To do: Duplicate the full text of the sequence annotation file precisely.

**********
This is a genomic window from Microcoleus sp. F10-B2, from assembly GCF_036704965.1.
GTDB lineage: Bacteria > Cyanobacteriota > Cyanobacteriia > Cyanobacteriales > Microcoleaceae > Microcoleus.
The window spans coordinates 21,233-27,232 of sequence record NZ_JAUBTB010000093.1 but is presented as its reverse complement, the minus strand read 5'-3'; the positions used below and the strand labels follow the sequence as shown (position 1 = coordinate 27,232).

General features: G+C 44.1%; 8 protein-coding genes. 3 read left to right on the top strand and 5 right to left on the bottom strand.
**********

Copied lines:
This is a genomic window from Microcoleus sp. F10-B2, from assembly GCF_036704965.1.
GTDB lineage: Bacteria > Cyanobacteriota > Cyanobacteriia > Cyanobacteriales > Microcoleaceae > Microcoleus.
The window spans coordinates 21,233-27,232 of sequence record NZ_JAUBTB010000093.1 but is presented as its reverse complement, the minus strand read 5'-3'; the positions used below and the strand labels follow the sequence as shown (position 1 = coordinate 27,232).

General features: G+C 44.1%; 8 protein-coding genes. 3 read left to right on the top strand and 5 right to left on the bottom strand.